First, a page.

- Patricia Hervey of Texas, is responsible for the deaths of hundreds of animals at her Bexar County home. Hervey prowled Craigslist for "free" animals, claimed to run an animal shelter near San Antonio, took money from dog owners to use to re-home them, then shot and killed them, dumping their bodies in a lake behind her home.
- Dogfighting circles use free Craigslist dogs as "bait dogs" for training their own dogs to fight without risking injury, or they take in free dogs and train those to be fighters as well.
- Other groups, called "Bunchers" scour classifieds for free dogs, then sell them to laboratories for animal research and experimentation.
- And, sometimes, a free ad for re-homing a purebred, unaltered dog will result in the former family dog being picked up by a puppy mill breeder to spend the rest of her life as a caged, malnourished, unloved breeding machine.
The people looking specifically for "free to a good home" dogs will go to great lengths to appear legitimately interested in providing a perfect, loving home for the dog. They present themselves as well-to-do, responsible dog lovers. They often bring children along to meet the dog and owner to avoid suspicion. They will make up elaborate stories about previous pets, a perfect home and yard, and promise to provide a loving forever home to the helpless animal.
With these horror stories in mind, how could someone protect their dog while safely finding them a new home?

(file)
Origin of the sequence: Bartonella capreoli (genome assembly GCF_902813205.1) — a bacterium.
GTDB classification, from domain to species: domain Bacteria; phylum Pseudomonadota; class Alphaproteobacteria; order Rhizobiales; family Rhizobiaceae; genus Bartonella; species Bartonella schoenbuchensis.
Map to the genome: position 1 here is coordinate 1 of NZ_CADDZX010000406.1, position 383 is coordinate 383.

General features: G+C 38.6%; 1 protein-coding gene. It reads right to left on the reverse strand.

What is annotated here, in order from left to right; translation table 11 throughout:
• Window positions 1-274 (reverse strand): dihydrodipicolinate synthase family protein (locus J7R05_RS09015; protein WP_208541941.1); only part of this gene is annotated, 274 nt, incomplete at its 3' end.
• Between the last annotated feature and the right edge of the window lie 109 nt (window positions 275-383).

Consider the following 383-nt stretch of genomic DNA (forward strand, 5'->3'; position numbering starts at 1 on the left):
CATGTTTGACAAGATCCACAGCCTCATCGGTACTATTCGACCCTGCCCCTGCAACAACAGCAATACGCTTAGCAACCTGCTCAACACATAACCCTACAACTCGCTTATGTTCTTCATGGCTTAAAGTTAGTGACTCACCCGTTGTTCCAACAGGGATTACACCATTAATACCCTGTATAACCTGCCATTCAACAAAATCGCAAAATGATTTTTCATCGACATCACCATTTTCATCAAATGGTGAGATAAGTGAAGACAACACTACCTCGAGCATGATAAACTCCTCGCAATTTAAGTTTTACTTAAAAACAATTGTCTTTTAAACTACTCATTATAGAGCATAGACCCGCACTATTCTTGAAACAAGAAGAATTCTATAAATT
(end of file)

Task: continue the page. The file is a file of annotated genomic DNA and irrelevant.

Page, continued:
If, for some reason (and it better be a good one), you must re-home your pet, there are some steps you can take to ensure he goes to a good home. Pet-Abuse.com offers up some wonderful tips for pet owners facing this challenging dilemma.
- Don't advertise "Free pet"
- Spay/neuter the animal to avoid attracting backyard breeders or puppy mill operators
- Charge at least $25 to discourage resale of pets to labs and others
- Ask each prospective owner for his/her veterinarian's name as a reference and check it.
- Ask for identification in the form of a photo I.D. Write down the information, or scan/photocopy it if possible
- Ask for a phone number and explain that you'd like to check on how the animal's doing. An honest person will gladly share the information with you.
- Have the person sign an "adoption" contract concerning your pet stating that they will not go to research. Having this in writing gives you legal recourse.
- Ask to visit the place where your pet will live before your release the pet to the new owner.
If a dog owner truly cares about the life and well-being of the dog being re-homed, taking the steps above to ensure he goes to a good home are worth the time and effort.
What should you do if you find a "free to a good home" dog classified ad?
Whenever possible, contact the dog's owner and warn them of the dangers of giving away their dog for free. As we discovered, not everyone will listen. So, if the ad is on the internet, contact the site owner to request that they disallow the posting of ads for free animals on their site.
Bookmark this page and send the link to anyone trying to give away a free dog. These dogs are depending on us.